Document


 
 
 
 
 
UNITED STATES
SECURITIES AND EXCHANGE COMMISSION
Washington, D.C. 20549
 
 
 
 
 
FORM 10-Q
 
 
 
 
 
x QUARTERLY REPORT PURSUANT TO SECTION 13 OR 15(d) OF THE SECURITIES EXCHANGE ACT OF 1934
For the quarterly period ended March 31, 2018
OR
¨ TRANSITION REPORT PURSUANT TO SECTION 13 OR 15(d) OF THE SECURITIES EXCHANGE ACT OF 1934
 For the transition period from            to            
Cheniere Energy Partners, L.P.
(Exact name of registrant as specified in its charter)
 
 
 
 
 
 
Delaware
001-33366
20-5913059
(State or other jurisdiction of incorporation or organization)
(Commission File Number)
(I.R.S. Employer Identification No.)
 
 
 
700 Milam Street, Suite 1900
Houston, Texas
 
77002
(Address of principal executive offices)
 
(Zip code)
(713) 375-5000
(Registrant’s telephone number, including area code)
 
 
 
 
 
Indicate by check mark whether the registrant (1) has filed all reports required to be filed by Section 13 or 15(d) of the Securities Exchange Act of 1934 during the preceding 12 months (or for such shorter period that the registrant was required to file such reports), and (2) has been subject to such filing requirements for the past 90 days.  Yes x   No ¨
Indicate by check mark whether the registrant has submitted electronically and posted on its corporate Web site, if any, every Interactive Data File required to be submitted and posted pursuant to Rule 405 of Regulation S-T (§232.405 of this chapter) during the preceding 12 months (or for such shorter period that the registrant was required to submit and post such files). Yes x No ¨
Indicate by check mark whether the registrant is a large accelerated filer, an accelerated filer, a non-accelerated filer, a smaller reporting company, or an emerging growth company. See the definitions of “large accelerated filer,” “accelerated filer,” “smaller reporting company” and “emerging growth company” in Rule 12b-2 of the Exchange Act. (Check one):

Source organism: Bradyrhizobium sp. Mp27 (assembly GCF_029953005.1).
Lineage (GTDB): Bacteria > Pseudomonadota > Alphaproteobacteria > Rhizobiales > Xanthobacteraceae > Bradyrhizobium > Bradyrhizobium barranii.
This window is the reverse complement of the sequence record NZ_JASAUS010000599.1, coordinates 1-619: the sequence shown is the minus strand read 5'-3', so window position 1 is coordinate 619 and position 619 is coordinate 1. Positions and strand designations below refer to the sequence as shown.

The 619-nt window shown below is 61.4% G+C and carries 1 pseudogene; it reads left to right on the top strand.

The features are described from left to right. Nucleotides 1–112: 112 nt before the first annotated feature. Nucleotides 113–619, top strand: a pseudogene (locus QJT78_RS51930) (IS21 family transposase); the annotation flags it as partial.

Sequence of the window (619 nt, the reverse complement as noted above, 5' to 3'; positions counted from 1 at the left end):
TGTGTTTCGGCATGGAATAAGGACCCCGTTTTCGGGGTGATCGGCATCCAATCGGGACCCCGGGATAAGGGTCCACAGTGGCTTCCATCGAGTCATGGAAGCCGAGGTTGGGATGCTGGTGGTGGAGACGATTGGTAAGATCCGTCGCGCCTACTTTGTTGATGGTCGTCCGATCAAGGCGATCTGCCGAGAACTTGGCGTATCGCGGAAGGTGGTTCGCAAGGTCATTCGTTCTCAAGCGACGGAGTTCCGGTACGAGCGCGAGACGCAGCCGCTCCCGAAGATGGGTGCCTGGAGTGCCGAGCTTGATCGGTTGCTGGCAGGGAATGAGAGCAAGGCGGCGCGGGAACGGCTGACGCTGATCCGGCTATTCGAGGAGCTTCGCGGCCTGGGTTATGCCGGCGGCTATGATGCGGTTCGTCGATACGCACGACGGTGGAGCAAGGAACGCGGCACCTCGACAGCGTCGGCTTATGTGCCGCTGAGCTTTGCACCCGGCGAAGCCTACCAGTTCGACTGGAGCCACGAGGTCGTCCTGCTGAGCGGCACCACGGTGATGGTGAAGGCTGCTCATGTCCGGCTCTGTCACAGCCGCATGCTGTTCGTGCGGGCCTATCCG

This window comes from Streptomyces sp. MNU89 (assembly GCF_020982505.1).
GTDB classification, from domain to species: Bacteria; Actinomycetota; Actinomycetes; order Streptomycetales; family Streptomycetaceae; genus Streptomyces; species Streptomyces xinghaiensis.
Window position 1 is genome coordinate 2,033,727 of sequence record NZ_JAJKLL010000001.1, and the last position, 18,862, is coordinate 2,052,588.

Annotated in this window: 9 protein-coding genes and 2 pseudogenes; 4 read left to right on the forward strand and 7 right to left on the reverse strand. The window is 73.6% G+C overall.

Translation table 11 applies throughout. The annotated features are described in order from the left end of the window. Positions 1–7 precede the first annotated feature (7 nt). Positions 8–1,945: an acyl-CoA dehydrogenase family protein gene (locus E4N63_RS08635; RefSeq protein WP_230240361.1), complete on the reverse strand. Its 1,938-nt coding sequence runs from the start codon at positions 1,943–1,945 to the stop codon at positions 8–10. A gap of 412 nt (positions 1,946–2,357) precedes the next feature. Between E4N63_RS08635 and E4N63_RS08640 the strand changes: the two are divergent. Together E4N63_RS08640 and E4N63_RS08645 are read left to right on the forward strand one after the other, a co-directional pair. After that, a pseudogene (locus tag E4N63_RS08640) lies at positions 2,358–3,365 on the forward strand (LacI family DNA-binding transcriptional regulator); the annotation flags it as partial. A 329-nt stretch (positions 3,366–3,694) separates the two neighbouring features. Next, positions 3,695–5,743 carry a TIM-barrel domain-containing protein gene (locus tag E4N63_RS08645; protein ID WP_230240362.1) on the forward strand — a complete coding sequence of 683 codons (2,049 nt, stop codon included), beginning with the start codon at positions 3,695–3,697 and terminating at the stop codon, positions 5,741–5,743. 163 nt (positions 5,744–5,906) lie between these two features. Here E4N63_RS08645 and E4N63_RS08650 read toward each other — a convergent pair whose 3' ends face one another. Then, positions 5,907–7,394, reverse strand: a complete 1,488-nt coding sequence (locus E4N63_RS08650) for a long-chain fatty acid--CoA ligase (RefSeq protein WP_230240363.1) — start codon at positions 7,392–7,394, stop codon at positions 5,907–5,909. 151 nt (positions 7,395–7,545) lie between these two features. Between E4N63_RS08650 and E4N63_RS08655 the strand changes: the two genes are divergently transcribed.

Large accelerated filer  x
Accelerated filer                     o 
Non-accelerated filer    o (Do not check if a smaller reporting company)
Smaller reporting company    o 
 
Emerging growth company    o
 
If an emerging growth company, indicate by check mark if the registrant has elected not to use the extended transition period for complying with any new or revised financial accounting standards provided pursuant to Section 13(a) of the Exchange Act. ¨
Indicate by check mark whether the registrant is a shell company (as defined in Rule 12b-2 of the Exchange Act).    Yes ¨    No x
As of May 1, 2018, the registrant had 348,619,292 common units and 135,383,831 subordinated units outstanding
 
 
 
 
 



CHENIERE ENERGY PARTNERS, L.P.
TABLE OF CONTENTS


 
 
 
 
 
 
 
 
 
 
 
 
 
 
 
 
 
 
 
 
 
 
 
 
 
 
 
 




i




DEFINITIONS
As used in this quarterly report, the terms listed below have the following meanings: 

Common Industry and Other Terms
Bcf
 
billion cubic feet
Bcf/d
 
billion cubic feet per day
Bcf/yr
 
billion cubic feet per year
Bcfe
 
billion cubic feet equivalent
DOE
 
U.S. Department of Energy
EPC
 
engineering, procurement and construction
FERC
 
Federal Energy Regulatory Commission
FTA countries
 
countries with which the United States has a free trade agreement providing for national treatment for trade in natural gas
GAAP
 
generally accepted accounting principles in the United States
Henry Hub
 
the final settlement price (in USD per MMBtu) for the New York Mercantile Exchange’s Henry Hub natural gas futures contract for the month in which a relevant cargo’s delivery window is scheduled to begin
LIBOR
 
London Interbank Offered Rate
LNG
 
liquefied natural gas, a product of natural gas that, through a refrigeration process, has been cooled to a liquid state, which occupies a volume that is approximately 1/600th of its gaseous state
MMBtu
 
million British thermal units, an energy unit
mtpa
 
million tonnes per annum
non-FTA countries
 
countries with which the United States does not have a free trade agreement providing for national treatment for trade in natural gas and with which trade is permitted
SEC
 
U.S. Securities and Exchange Commission
SPA
 
LNG sale and purchase agreement
TBtu
 
trillion British thermal units, an energy unit
Train
 
an industrial facility comprised of a series of refrigerant compressor loops used to cool natural gas into LNG
TUA
 
terminal use agreement



1




Abbreviated Legal Entity Structure

The following diagram depicts our abbreviated legal entity structure as of March 31, 2018, including our ownership of certain subsidiaries, and the references to these entities used in this quarterly report:
cqpa16.jpg
Unless the context requires otherwise, references to “Cheniere Partners,” “the Partnership,” “we,” “us” and “our” refer to Cheniere Energy Partners, L.P. and its consolidated subsidiaries, including SPLNG, SPL and CTPL

References to “Blackstone Group” refer to The Blackstone Group, L.P. References to “Blackstone CQP Holdco” refer to Blackstone CQP Holdco LP. References to “Blackstone” refer to Blackstone Group and Blackstone CQP Holdco.

2


PART I.
FINANCIAL INFORMATION 
ITEM 1.
CONSOLIDATED FINANCIAL STATEMENTS 
CHENIERE ENERGY PARTNERS, L.P. AND SUBSIDIARIES
CONSOLIDATED BALANCE SHEETS